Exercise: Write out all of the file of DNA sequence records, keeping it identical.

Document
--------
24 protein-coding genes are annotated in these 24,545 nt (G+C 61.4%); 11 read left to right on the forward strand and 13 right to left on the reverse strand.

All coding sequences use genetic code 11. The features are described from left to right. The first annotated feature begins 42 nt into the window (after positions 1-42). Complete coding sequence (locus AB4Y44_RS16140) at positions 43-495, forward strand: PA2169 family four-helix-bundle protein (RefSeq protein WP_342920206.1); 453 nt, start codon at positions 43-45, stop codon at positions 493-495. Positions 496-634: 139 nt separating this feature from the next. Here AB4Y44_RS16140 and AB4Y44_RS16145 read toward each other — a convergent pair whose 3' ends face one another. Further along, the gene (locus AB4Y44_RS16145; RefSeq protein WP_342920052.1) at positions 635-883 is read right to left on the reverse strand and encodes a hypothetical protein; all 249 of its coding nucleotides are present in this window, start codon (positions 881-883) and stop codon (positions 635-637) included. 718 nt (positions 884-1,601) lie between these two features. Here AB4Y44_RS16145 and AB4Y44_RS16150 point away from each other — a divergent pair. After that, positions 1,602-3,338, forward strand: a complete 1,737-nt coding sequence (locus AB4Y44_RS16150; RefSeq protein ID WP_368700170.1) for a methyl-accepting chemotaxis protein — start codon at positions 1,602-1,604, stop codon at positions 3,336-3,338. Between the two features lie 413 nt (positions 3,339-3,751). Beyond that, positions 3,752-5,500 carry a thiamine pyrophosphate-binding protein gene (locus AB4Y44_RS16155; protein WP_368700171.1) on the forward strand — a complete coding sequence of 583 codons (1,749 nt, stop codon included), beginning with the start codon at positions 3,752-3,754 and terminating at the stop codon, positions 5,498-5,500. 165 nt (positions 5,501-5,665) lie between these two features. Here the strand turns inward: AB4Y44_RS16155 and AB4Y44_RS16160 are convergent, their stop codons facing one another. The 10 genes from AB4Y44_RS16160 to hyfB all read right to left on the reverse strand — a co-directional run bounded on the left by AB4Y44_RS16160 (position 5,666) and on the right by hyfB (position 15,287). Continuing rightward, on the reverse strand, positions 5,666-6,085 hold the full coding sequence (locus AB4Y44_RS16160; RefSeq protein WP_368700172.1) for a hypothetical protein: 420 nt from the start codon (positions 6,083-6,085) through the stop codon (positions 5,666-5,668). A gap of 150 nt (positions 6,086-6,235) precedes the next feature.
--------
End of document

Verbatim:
24 protein-coding genes are annotated in these 24,545 nt (G+C 61.4%); 11 read left to right on the forward strand and 13 right to left on the reverse strand.

All coding sequences use genetic code 11. The features are described from left to right. The first annotated feature begins 42 nt into the window (after positions 1-42). Complete coding sequence (locus AB4Y44_RS16140) at positions 43-495, forward strand: PA2169 family four-helix-bundle protein (RefSeq protein WP_342920206.1); 453 nt, start codon at positions 43-45, stop codon at positions 493-495. Positions 496-634: 139 nt separating this feature from the next. Here AB4Y44_RS16140 and AB4Y44_RS16145 read toward each other — a convergent pair whose 3' ends face one another. Further along, the gene (locus AB4Y44_RS16145; RefSeq protein WP_342920052.1) at positions 635-883 is read right to left on the reverse strand and encodes a hypothetical protein; all 249 of its coding nucleotides are present in this window, start codon (positions 881-883) and stop codon (positions 635-637) included. 718 nt (positions 884-1,601) lie between these two features. Here AB4Y44_RS16145 and AB4Y44_RS16150 point away from each other — a divergent pair. After that, positions 1,602-3,338, forward strand: a complete 1,737-nt coding sequence (locus AB4Y44_RS16150; RefSeq protein ID WP_368700170.1) for a methyl-accepting chemotaxis protein — start codon at positions 1,602-1,604, stop codon at positions 3,336-3,338. Between the two features lie 413 nt (positions 3,339-3,751). Beyond that, positions 3,752-5,500 carry a thiamine pyrophosphate-binding protein gene (locus AB4Y44_RS16155; protein WP_368700171.1) on the forward strand — a complete coding sequence of 583 codons (1,749 nt, stop codon included), beginning with the start codon at positions 3,752-3,754 and terminating at the stop codon, positions 5,498-5,500. 165 nt (positions 5,501-5,665) lie between these two features. Here the strand turns inward: AB4Y44_RS16155 and AB4Y44_RS16160 are convergent, their stop codons facing one another. The 10 genes from AB4Y44_RS16160 to hyfB all read right to left on the reverse strand — a co-directional run bounded on the left by AB4Y44_RS16160 (position 5,666) and on the right by hyfB (position 15,287). Continuing rightward, on the reverse strand, positions 5,666-6,085 hold the full coding sequence (locus AB4Y44_RS16160; RefSeq protein WP_368700172.1) for a hypothetical protein: 420 nt from the start codon (positions 6,083-6,085) through the stop codon (positions 5,666-5,668). A gap of 150 nt (positions 6,086-6,235) precedes the next feature.